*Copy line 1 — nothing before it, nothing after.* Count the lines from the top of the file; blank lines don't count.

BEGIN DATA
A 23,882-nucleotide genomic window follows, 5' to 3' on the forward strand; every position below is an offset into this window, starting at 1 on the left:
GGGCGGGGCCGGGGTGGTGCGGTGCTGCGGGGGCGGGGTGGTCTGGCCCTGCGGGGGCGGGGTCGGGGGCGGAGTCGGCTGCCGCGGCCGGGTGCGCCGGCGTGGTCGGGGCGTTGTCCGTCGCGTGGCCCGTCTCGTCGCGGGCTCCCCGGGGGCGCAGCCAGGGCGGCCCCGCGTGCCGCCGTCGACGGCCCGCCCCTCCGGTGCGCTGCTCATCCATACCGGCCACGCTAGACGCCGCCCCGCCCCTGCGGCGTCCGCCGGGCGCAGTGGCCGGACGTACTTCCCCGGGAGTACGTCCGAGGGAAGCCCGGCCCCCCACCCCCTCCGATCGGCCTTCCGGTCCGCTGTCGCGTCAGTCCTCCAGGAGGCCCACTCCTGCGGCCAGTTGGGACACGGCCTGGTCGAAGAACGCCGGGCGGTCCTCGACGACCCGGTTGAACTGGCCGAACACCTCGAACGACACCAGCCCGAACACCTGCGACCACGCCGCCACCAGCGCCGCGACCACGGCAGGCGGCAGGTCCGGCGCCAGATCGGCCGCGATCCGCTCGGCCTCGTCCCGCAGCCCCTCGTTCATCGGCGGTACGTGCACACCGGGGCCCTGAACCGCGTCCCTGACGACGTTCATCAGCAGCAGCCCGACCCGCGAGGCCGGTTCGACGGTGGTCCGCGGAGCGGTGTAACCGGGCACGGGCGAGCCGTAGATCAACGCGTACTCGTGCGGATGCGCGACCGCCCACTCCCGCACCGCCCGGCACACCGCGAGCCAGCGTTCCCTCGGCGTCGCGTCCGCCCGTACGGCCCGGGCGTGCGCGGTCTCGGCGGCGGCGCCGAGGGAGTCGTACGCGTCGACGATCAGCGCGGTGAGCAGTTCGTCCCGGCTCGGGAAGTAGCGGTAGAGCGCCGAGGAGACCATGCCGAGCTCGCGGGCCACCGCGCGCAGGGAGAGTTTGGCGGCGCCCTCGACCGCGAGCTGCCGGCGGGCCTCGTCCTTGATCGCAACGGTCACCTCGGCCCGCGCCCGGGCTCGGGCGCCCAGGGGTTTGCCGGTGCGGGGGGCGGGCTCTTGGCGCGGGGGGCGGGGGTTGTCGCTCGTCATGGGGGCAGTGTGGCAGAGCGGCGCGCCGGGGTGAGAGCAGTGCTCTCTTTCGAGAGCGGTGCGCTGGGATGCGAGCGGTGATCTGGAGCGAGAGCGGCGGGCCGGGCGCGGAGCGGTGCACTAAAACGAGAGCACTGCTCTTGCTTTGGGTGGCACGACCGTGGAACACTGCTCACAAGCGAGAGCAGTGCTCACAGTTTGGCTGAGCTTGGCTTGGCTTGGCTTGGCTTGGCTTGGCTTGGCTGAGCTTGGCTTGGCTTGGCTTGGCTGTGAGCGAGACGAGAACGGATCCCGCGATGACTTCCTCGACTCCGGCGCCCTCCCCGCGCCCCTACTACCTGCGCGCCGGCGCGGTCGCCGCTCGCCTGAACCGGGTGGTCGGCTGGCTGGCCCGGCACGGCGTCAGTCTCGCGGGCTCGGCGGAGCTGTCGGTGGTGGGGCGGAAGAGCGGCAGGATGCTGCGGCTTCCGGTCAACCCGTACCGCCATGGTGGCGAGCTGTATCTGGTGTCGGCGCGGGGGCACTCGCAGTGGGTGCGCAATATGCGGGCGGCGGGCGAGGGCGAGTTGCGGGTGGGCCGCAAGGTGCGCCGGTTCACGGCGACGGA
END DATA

A 23,882-nucleotide genomic window follows, 5' to 3' on the forward strand; every position below is an offset into this window, starting at 1 on the left: